People use knowledge and experience to cope with the problems of daily life, but unexpected events that require a different behavior can and do occur. The people who best handle a changed situation are adaptable and stubborn. They persevere regardless of obstacles. They do whatever they must to survive, to adjust, and to achieve better conditions. If necessary, they accept periods of humiliation, degradation, and brutal treatment. They press on despite stress, constant discomfort, frequent misery, and fear.
In disasters, some fatalities lose contact with reality and are paralyzed by fear. Most survivors instantly recognize the threat and react accordingly. The principle taught to airline flight attendants is first save yourself, and then help others. It is grim reality that some survivors fought their way past others who died. People have crossed oceans in small boats, walked a thousand miles, gone months with almost no food, and lived for years in a concentration camp because they would never give up. Others wasted away and died in a few weeks because they could not accept the changes.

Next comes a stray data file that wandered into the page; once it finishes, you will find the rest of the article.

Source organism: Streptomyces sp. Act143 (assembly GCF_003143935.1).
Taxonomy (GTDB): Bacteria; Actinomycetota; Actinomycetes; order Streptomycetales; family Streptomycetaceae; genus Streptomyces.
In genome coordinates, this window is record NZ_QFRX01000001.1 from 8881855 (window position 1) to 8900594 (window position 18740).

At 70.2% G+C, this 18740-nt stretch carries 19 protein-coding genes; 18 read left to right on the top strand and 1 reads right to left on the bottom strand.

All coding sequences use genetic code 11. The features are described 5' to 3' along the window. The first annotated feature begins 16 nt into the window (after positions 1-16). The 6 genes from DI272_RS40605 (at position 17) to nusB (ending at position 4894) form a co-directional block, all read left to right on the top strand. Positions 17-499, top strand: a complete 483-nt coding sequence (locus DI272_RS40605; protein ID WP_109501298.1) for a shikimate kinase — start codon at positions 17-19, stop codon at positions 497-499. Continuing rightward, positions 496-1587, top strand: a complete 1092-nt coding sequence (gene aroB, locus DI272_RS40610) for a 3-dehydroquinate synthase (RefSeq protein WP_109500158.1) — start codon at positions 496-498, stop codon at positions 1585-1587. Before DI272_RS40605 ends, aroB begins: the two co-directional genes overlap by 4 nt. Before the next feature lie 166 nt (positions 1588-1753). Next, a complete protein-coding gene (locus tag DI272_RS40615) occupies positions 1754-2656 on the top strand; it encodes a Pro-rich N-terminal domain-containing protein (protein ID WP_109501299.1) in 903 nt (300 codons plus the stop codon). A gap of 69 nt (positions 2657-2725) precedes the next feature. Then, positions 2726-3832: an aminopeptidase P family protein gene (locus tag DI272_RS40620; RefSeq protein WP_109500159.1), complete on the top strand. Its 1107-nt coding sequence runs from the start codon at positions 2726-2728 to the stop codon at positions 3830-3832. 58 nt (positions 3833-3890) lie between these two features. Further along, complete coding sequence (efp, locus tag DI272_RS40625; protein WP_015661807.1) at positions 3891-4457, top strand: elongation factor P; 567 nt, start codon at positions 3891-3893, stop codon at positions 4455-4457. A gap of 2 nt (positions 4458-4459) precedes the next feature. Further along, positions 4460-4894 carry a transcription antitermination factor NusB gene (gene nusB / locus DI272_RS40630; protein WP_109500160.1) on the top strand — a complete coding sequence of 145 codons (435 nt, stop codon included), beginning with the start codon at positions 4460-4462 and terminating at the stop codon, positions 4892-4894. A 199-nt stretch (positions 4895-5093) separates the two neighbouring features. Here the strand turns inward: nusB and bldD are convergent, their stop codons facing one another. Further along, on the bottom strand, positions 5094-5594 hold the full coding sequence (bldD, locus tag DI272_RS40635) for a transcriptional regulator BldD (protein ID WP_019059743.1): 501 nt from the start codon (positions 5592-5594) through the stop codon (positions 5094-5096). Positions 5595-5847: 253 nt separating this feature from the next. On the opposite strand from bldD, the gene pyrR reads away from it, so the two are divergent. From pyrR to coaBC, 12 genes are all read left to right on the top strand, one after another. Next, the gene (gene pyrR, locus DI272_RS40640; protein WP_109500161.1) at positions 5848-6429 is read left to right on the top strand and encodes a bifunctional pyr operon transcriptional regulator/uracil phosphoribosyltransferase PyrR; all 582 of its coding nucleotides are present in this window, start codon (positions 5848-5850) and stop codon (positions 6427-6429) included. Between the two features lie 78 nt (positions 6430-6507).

Rarely is the person in charge at the time of a disaster the best leader for survivors. A compulsion to lead does not indicate good judgement. A good leader sets an example, helps others, and makes decisions that improve conditions. Nagging should benefit the person or the group, and humiliation should be a last resort to obtain cooperation or save lives.
Abandoning a group of people who are making a bad mistake could be viewed as socially reprehensible, but the choices might be live pariah or dead fool.